Pichincha Volcano

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Pichincha
Rucu Pichincha and Trail.jpg
Ruku Pichincha as seen from the trail from Quito to the top
Highest point
Elevation 4,784 m (15,696 ft)
Prominence 1,652 m (5,420 ft)
Listing Ultra
Coordinates 0°10′16″S 78°35′53″W / 0.171°S 78.598°W / -0.171; -78.598Coordinates: 0°10′16″S 78°35′53″W / 0.171°S 78.598°W / -0.171; -78.598
Geography
Parent range Andes
Geology
Age of rock Pleistocene
Mountain type Stratovolcano
Volcanic arc/belt North Volcanic Zone
Last eruption October to December 2002[1]
Climbing
First ascent 1582 by José Ortiguera and others (first recorded ascent of Guagua Pichincha).[2]

Pichincha is an active stratovolcano in the country of Ecuador, whose capital Quito wraps around its eastern slopes. The two highest peaks of the mountain are Wawa Pichincha (Kichwa wawa child, baby / small,[3] Hispanicized spelling Guagua Pichincha) (4,784 metres (15,696 ft)) and Ruku Pichincha (Kichwa ruku old person,[3] Hispanicized Rucu Pichincha) (4,698 metres (15,413 ft)). The active caldera is in Wawa Pichincha on the western side of the mountain.[4]

Description[edit]

Both peaks are visible from the city of Quito and both are popular acclimatization climbs. Wawa Pichincha is usually accessed from the village of Lloa outside of Quito. Ruku is typically accessed from the TelefériQo on the western side of Quito. In October 1999, the volcano erupted and covered the city with several inches of ash. Prior to that, the last major eruptions were in 1553[5] and in 1660, when about 30 cm of ash fell on the city.

The province in which it is located takes its name from the mountain, as is the case for many of the other provinces in Ecuador (Cotopaxi, Chimborazo, Imbabura, etc.). On May 24, 1822, General Sucre's southern campaign, in the context of the Spanish-America war of independence, came to a climax when patriot forces defeated the Spanish colonial army on the south-east slopes of this volcano. The engagement, known as the Battle of Pichincha, secured the independence of the territories of present-day Ecuador.

Geography and geology[edit]

Eruptions[edit]

In 1660, Pichincha underwent a Plinian eruption,[6] spreading ash over 1,000 kilometres (620 mi), with over 30 centimetres (12 in) of ash falling on Quito.[1]

The most recent significant eruption was in August 1998.[1] On March 12, 2000, a phreatic eruption killed two volcanologists who were working on the lava dome.[7]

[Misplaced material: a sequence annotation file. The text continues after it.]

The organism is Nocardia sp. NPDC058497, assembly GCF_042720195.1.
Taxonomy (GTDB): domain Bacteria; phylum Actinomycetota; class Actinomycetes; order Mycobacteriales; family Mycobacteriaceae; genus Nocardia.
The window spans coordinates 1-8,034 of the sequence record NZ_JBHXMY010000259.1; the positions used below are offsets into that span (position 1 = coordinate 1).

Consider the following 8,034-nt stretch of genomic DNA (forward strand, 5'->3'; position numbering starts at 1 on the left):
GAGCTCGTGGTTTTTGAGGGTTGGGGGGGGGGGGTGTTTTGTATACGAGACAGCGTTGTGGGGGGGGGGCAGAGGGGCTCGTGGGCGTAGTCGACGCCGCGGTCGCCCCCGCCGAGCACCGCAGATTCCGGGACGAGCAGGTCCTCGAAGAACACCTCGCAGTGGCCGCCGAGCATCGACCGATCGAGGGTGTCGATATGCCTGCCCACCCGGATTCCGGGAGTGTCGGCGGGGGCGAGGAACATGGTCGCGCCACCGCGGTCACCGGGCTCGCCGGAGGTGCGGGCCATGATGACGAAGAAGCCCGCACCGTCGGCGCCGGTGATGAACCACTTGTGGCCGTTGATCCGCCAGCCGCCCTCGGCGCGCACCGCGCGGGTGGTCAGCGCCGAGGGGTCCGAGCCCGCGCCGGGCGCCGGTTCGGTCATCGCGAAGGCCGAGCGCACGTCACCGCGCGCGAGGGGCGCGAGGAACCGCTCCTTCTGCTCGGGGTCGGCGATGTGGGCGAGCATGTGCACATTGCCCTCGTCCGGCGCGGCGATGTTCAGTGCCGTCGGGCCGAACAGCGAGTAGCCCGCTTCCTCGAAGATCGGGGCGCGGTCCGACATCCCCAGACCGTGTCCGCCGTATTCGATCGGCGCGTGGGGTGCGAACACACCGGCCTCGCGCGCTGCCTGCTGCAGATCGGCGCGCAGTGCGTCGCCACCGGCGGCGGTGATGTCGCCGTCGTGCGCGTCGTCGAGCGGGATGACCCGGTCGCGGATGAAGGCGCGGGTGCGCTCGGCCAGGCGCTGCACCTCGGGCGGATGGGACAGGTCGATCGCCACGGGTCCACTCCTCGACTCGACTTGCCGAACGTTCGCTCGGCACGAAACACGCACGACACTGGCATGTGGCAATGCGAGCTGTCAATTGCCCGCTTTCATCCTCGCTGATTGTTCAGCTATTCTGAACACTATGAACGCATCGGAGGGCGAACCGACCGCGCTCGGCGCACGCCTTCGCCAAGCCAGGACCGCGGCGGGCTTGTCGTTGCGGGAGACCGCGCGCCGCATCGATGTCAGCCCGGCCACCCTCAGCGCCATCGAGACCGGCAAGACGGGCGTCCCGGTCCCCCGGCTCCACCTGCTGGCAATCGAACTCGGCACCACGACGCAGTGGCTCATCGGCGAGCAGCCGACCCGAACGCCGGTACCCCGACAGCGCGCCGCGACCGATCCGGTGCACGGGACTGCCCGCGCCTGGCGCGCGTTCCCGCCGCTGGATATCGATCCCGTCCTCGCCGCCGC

History[edit]

The first recorded ascent of Guagua Pichincha was in 1582 by a group of locals led by José Ortiguera.[2]

In 1737 several members of the French Geodesic Mission to the Equator, including Charles-Marie de La Condamine, Pierre Bouguer and Antonio de Ulloa, spent 23 days on the summit of Rucu Pichincha as part of their triangulation work to calculate the length of a degree of latitude.[8]

On 17 June 1742, during the same mission, La Condamine and Bouguer made an ascent of Guagua Pichincha and looked down into the crater of the volcano, which had last erupted in 1660. La Condamine compared what he saw to the underworld.[9]

See also[edit]

References[edit]

  1. ^ a b c "Guagua Pichincha". Global Volcanism Program. Smithsonian Institution. 
  2. ^ a b Rachowiecki, Rob; Wagenhauser, Betsy (1997). Climbing & Hiking in Ecuador (4th ed.). Bradt. p. 91. ISBN 1898323542. 
  3. ^ a b Fabián Potosí, C; et al. (2009). Kichwa Yachakukkunapa Shimiyuk Kamu, Runa Shimi - Mishu Shimi, Mishu Shimi - Runa Shimi (Kichwa-Spanish dictionary). Quito: Ministerio de Educación del Ecuador. 
  4. ^ Hall, Minard (1977). El Volcanismo en el Ecuador (in Spanish). Sección Nacional del Ecuador. 
  5. ^ Kington, John A. (2010). Climate and Weather. London: Harper Collins. ISBN 9780007185016. 
  6. ^ "Guagua Pichincha Volcano". Volcano Discovery. Retrieved 2018-04-19. 
  7. ^ "Guagua Pichincha Volcano". Volcano Live. Retrieved 2018-04-19. 
  8. ^ Ulloa, Antonio de (1806). A voyage to South America: describing at large the Spanish cities, towns, provinces, &c. on that extensive continent. John Stockdale, R. Faulder, Longman, Lackington and J. Harding. p. 214. Retrieved November 9, 2017. 
  9. ^ Ferreiro, Larrie (2011). Measure of the Earth: The Enlightenment Expedition that Reshaped Our World. Basic Books. p. 215. 

External links[edit]